Monarch butterflies are not around in the numbers they used to be — not by a long shot. By some estimates, monarch populations have dropped by 90% over the past twenty years.
But why has that happened to these iconic butterflies?
On a butterfly survey
I took a walk with Jerry Wiedman to count butterflies. He’s a retired chemist. Wiedman brought a clipboard, and a butterfly net with a pole almost as tall as he is. We walked around a park that overlooks Lake Erie in northeast Ohio.
This isn’t just a casual walk. This path through meadows and woods is what’s called a butterfly transect. Wiedman and others set it up.
“And we count butterflies within 7.5 feet on either side of us," he said.
As we walked, he jotted down how many butterflies and what species we saw.
“There’s your red admiral, see him?”
Wiedman has been fascinated with butterflies since he was a kid.
A mystery of nature
For many young people, monarch butterflies are the first to get their attention. Their large orange and black wings are easy to spot. And their migration story is a mystery of nature.
Each spring, these tiny, fluttering creatures fly thousands of miles. They leave their winter homes in forests high in the mountains of Mexico, and the females lay eggs on milkweed plants in the southern U.S.
Most monarchs live only a few weeks. So the new butterflies continue the journey started by their parents. It can take five generations to complete one migration to Canada.
Some years, Wiedman has personally counted hundreds of monarchs migrating through Ohio.
But that’s changed.
“We don’t get the the numbers we did in the late 90s or early 2000," he said.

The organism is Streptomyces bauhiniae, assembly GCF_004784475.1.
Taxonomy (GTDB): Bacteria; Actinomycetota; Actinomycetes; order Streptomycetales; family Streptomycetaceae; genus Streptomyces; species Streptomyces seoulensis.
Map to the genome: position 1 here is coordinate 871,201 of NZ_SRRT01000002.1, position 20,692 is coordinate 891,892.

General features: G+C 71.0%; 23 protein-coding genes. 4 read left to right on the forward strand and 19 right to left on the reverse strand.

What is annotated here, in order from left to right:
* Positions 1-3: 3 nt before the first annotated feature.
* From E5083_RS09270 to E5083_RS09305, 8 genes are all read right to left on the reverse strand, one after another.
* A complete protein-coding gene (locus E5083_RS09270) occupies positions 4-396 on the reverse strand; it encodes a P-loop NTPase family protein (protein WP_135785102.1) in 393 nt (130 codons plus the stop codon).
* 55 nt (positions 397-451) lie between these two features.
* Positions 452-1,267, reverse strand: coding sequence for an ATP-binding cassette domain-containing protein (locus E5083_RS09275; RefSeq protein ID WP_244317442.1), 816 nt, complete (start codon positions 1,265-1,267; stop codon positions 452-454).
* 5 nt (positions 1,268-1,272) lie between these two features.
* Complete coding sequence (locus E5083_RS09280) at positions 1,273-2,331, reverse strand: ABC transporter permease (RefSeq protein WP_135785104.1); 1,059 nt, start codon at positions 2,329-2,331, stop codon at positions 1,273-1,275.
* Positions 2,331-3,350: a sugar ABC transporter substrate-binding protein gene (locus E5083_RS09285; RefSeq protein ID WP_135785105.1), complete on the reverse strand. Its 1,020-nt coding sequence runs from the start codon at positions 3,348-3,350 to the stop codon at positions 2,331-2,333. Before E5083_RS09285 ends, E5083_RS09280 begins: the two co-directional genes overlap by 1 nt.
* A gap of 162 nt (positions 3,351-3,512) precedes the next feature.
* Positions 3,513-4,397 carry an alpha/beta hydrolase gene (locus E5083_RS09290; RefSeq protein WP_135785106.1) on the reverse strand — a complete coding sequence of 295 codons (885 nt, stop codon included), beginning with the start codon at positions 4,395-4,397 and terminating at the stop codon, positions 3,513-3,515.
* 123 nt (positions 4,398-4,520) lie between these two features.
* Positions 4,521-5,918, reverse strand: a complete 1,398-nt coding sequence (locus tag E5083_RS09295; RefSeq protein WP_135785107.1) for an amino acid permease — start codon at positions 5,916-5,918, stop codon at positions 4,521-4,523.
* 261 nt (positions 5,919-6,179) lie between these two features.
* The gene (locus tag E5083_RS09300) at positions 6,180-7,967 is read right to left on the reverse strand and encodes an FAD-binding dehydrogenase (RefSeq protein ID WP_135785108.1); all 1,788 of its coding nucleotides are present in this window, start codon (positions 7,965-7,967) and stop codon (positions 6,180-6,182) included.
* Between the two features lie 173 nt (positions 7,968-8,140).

A troubling downward trend
His counts show fluctuations in the monarch population, but it’s a downward trend. It’s the same story around the country.
Chip Taylor is the director of Monarch Watch at the University of Kansas and he says monarch numbers started to plummet in the early 2000s. That’s when new farming technology — known as Roundup Ready (glyphosate-resistant) seeds — became popular. With Roundup Ready seeds, farmers could spray entire fields with herbicide. The weeds would die, but the crops were fine.
Taylor says it also killed off the milkweed, and that’s the only food monarch caterpillars can eat.
“You know, I’ve got really nice pictures of milkweed growing in corn and soybean fields around the year 2000. Then around 2006 you couldn’t find milkweed growing in corn and soybean fields anywhere. I mean it was just about impossible,” he says.
Around 2007, President Bush made a push for huge increases in corn-based ethanol and other homegrown sources of energy. With the help of Roundup Ready technology, many farmers planted corn and soy on land that had been fallow, or in conservation. This killed off even more milkweed.
“And the estimate is that we’ve lost 100 million acres of habitat just to the adoption of this particular technology,” says Taylor.
Should the monarch be listed as threatened?
According to estimates by the Center for Biological Diversity, monarch populations have dropped by about 970 million since the mid 1990s. They’ve petitioned the U.S. Fish and Wildlife Service to protect the monarch as threatened under the Endangered Species Act.
Taylor argues against that.
“I don’t think they should be listed as threatened. I think that is counterproductive. The value of this petition is that it’s caught everybody’s attention,” he says.
He says regulation could set up conflicts between farmers and the federal government.
Still, he sees a need to restore tens of thousands of acres of habitat for the butterflies. He says that’s already starting to happen, with many people planting milkweed in their home gardens and teaching children about it in school.